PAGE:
It was International Coffee Day on October 1st. I didn’t participate.
The time had come for me to say goodbye to my faithful friend. Caffeine came into my life in Year 8, when school required us to rise before the sun had even emerged. The long cold mornings were fashioned in to something appealing with the promise of instant rejuvenation, straight from a mug. Warming, wakening and delicious, I guzzled through one coffee at first, then two per day. It was something like love at first sip.
It’s been eight years with my faithful companion alongside me. Unlike fine wine, my taste in coffee has not matured. And nor has my relationship with it (at best: love, at worst: not human without it).
Caffeine works like this: it stops adenosine binding to receptors in the brain, which is what makes you feel tired. It binds to the receptors instead, but without reducing brain activity. It also increases dopamine consumption in the brain, which is associated with feelings of happiness. There’s got to be a catch, right? As a seasoned coffee drinker I can say from experience that yes, there is – contrary to the rhetoric espoused by coffee shops.
Coffee got me through exams, albeit in quantities that made it difficult to focus. I sat my third chemistry A-Level exam at 9am, after four coffees, and couldn’t stop my hands shaking or my heart beating at 100mph. It was my worst mark. And yet I’d rather sit an exam in a coffee induced panic than with a brain that’s too tired to function. It was the best of a bad lot.
College was waking up at 6am and getting home at 6.30pm. I was permanently exhausted, never managing to attain more than 6 hours sleep. I did feel a bit desperate; this restless planet wasn’t facilitating my sleep pattern. My alarm going off at 6 felt like a slap in the face, which didn’t cease for the duration of the day. I came to dread that beeping sound with the same fierce vehemence that I’d reserved for One Direction music in a particularly contrarian phase of my childhood.
But regular coffees (at least 3) throughout the day, could temporarily revive me from my zombie state… before crushing me with the inevitable caffeine low, letting fatigue return in increased quantities.
At some point, I saw a doctor. I was sick of the fact that I could barely participate in my own life. My friends didn’t seem to be crippled by lack of sleep; I wasn’t sure why my own day had such intense ups and downs. Every time I felt my energy dipping, I’d grab a coffee. Of all the things I could be addicted to, it seemed like the healthiest. Coffee is backed by scientists. Apparently it can make you live longer, and increases neurological activity and performance. I can’t deny it, in one exam I felt my hand gliding along the paper with a force of its own, spouting sentences in ink, before they’d even reached my mind.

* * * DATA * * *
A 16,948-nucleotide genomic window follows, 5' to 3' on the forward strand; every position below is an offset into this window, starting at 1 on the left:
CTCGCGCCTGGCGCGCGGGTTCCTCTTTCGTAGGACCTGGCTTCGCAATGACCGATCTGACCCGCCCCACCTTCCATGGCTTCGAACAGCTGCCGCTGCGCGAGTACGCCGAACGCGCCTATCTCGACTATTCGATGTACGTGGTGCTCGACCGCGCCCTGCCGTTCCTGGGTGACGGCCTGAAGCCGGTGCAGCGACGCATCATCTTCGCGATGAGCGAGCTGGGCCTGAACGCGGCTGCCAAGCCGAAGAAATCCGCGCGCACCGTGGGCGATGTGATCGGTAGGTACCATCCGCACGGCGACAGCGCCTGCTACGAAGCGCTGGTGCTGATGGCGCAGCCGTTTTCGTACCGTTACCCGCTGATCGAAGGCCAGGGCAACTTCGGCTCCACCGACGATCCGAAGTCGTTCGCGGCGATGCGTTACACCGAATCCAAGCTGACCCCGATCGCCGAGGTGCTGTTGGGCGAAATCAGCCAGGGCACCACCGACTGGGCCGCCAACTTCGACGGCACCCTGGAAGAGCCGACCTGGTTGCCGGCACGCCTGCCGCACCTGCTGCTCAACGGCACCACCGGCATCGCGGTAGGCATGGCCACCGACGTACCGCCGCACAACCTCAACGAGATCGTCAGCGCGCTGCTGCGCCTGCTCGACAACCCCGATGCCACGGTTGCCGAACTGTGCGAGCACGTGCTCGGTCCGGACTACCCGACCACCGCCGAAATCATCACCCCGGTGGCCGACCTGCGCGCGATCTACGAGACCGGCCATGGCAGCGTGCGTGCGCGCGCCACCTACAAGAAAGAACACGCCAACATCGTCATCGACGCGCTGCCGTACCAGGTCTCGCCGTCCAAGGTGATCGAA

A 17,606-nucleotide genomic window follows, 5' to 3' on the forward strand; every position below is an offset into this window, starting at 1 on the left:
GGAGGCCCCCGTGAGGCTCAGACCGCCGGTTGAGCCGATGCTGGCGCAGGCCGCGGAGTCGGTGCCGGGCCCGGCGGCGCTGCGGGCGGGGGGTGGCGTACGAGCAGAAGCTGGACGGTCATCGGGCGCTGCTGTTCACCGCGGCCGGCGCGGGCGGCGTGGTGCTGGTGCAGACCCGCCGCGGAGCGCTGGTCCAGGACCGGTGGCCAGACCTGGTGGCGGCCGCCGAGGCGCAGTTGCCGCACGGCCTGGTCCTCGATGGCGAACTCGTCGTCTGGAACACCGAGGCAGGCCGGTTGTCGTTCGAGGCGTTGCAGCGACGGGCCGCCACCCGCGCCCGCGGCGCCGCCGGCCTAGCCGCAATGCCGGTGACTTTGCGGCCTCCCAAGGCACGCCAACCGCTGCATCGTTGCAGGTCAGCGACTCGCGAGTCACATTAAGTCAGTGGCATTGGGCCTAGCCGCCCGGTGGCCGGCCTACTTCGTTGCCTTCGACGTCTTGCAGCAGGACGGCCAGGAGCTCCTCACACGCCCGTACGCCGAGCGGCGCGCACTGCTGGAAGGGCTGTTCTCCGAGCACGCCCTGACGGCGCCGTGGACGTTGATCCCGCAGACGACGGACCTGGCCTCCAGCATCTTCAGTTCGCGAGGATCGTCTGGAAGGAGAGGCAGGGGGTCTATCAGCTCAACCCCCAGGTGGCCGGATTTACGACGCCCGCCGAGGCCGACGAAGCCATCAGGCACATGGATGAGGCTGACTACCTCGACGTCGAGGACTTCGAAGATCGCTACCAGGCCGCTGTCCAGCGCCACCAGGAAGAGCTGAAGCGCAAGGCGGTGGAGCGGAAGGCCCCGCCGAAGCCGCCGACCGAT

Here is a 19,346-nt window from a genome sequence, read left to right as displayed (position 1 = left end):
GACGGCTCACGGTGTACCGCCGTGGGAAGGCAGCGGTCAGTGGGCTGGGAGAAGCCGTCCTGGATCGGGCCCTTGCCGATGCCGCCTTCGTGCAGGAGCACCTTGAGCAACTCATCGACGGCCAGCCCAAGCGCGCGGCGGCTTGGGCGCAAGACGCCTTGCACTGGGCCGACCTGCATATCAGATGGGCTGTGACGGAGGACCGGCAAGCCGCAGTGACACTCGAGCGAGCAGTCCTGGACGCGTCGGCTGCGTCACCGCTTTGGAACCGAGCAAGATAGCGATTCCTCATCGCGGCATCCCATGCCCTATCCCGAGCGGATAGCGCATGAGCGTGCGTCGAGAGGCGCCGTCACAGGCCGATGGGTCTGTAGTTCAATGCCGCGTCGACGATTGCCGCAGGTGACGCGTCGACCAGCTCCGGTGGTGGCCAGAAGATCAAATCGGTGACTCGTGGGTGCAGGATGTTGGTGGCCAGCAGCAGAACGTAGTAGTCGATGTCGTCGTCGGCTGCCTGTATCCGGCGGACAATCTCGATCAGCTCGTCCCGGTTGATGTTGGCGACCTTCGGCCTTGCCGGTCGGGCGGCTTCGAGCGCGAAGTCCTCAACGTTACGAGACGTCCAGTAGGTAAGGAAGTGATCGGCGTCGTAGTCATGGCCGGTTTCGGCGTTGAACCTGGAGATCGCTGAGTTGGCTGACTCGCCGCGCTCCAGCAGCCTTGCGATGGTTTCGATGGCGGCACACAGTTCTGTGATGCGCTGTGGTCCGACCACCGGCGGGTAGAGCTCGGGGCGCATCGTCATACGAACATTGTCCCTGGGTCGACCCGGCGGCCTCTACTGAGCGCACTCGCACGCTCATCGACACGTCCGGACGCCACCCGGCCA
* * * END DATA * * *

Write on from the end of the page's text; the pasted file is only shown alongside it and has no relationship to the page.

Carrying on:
As a runner, caffeine speeds you up.
As a worker, caffeine speeds you up.
But, as a worrier, caffeine speeds the world up.
So this week, I decided to give up coffee for a week, to see how it felt.
Saturday: 7am and there’s drilling outside. After waking up on the wrong side of the bed, the ghastly reality of my experiment takes hold, as I grip a warm cup of squash in my hand. What have I got myself in for?
Sunday: Decaf is love. Decaf is life. I am fooling myself into thinking I’m drinking coffee. Sadly the placebo effect only works if you believe in it.
Monday: I slept in the day. I’ve never done that before.
Tuesday: Things are happening more slowly. I thought I’d hate that but I feel like there’s more time in the day. I am reading without feeling restless. Margaret Atwood can thank me later.
Wednesday: I really miss coffee. I miss the highs and the happy feeling.
Thursday: I think it’s harder to focus without coffee. Running was also so hard, I felt like I was dragging my body along.
Friday: I don’t think I want to cut coffee out of my life completely. Iced coffee is calling me.
Wow. It was a bland, sad and slow week without caffeine, but time went more slowly. I was more calm, and somehow more present. It is tricky to know what life is like without something until you give it up. But, for me, the benefits of caffeine outweigh the negatives. It’s important to remember that caffeine should only be celebrated in moderation, and reminding yourself that you can live without anything is an important wake up call. Don’t listen to the coffee shops telling you to drink up. Take it slowly.
So, should you give up coffee? Give it up for a week and decide.
Header Image Credit: Inc. Magazine